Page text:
Phyllis interviewed me for the story and her piece highlighted how the Women for Living in Community Network “encourages the creation of networks that enable older people — mainly women, but also men, as her own example shows — to share housing.”

The article entitled “Childless and Aging? Time to Designate a Caregiver” goes on to explain how people can have the companionship we need in later years by creating shared housing arrangements. The photo (pictured right)  captured one of our household’s weekly meeting.

Read the entire piece where I am featured in the last four paragraphs of the article.

Tools for Creating Community

As you may know, my mission is to create places for Boomers to grow older in grace and dignity. My big thing is not to wait. If you’re someone who has been talking about these ideas with a friend, don’t wait 10 years. Let’s do it now!

 

In a radio interview I did earlier this year with Cathy Severson, host of the blog radio show “Retirement Life Matters,” I discuss my six-year circuitous and bumpy path that led to the shared Golden Girls-like home I happily now live in in Asheville, N.C. My goal is to help your path be considerably faster and easier. Here are tools to create community in your life now. Click here for a link to the full 30-minute interview and a downloadable transcript.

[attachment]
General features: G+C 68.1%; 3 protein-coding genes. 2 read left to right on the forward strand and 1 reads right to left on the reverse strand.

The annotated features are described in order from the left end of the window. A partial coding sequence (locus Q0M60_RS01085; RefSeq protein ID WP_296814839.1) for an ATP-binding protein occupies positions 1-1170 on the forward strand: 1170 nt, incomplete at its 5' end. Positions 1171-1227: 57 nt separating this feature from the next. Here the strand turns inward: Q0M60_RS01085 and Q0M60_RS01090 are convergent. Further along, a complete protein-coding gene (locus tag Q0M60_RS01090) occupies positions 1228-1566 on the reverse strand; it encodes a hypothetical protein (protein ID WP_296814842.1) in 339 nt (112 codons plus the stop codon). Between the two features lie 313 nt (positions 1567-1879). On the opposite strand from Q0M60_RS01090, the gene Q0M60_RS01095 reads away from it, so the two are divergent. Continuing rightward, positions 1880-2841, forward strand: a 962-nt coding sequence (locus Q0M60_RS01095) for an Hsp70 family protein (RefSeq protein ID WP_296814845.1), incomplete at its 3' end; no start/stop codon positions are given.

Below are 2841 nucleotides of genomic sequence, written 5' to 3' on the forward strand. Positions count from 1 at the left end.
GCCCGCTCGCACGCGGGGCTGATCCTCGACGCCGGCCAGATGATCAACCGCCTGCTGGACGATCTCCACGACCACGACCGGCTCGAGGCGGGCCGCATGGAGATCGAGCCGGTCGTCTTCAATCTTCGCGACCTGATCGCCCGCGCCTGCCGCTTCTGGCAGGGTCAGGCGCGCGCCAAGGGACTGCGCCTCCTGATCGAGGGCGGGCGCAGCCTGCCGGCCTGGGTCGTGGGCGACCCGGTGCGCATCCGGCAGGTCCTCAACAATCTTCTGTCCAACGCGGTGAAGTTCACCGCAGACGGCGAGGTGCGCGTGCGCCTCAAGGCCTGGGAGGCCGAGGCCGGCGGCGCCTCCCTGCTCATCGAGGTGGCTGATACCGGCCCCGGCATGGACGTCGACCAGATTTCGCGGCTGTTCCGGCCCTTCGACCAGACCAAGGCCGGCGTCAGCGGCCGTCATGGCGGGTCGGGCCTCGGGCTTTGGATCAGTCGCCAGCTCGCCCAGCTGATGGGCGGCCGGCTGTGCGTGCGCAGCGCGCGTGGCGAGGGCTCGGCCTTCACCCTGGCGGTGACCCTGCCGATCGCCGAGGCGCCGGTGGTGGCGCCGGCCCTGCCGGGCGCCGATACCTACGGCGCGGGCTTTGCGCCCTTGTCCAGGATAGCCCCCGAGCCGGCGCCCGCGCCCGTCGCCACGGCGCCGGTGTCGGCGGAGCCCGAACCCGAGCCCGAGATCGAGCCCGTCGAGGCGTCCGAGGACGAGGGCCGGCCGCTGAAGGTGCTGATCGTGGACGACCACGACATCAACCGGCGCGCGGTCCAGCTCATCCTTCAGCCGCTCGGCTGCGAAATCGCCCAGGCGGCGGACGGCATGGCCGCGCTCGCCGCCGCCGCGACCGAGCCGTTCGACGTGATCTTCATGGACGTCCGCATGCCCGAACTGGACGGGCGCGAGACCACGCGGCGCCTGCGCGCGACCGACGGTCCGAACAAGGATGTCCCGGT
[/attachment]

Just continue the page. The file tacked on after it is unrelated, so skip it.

How do you get started?
I see three key components for creating community in your life.
Ask yourself:
1. Who are the people you most want to live with?
2. Where is the place you see yourself living?
3. What are key interpersonal tools you’ll need to get along with your housemates?It is critical to begin with a clear vision for yourself of why you want a community component in your housing. Is it economic? For social connections? For health reasons? Or all three combined?

What tools will help you?
I assist groups and individuals to get started by focusing on what I call “My Why?” Ask yourself: Why do I want to do this? When the process gets difficult, you’ll find it helpful to refer back to why you were inspired to create a community in the first place.

I highly recommend the “The Blue Print of We.” You can view this free document produced by The Center for Collaborative Awareness at this link. This is a document we regularly use in our shared house in Asheville both, as a contract with our landlord, and as a working document between housemates. Each of us fills out our own part and then we combine sections for a comprehensive document we’ve all agreed to.

Making decisions is one of the most difficult things to do with a group of people. It’s not about someone winning. It’s about everyone being heard and people feeling included in the decision. We use a form of decision making called “Dynamic Governance.

We also use Non-Violent Communication, a method developed by Marshall Rosenberg. This communication tool enables you to clearly express your feelings and needs and keeps the phrasing to “I” statements, such as, I feel hurt when you ….”. You can access all these documents in the Resources section of my website under “Tools for Getting Along.”

Please contact me if you’re ready to make community happen in your life and create the kind of living arrangement you want for the next phase of your life.
Women For Living in Community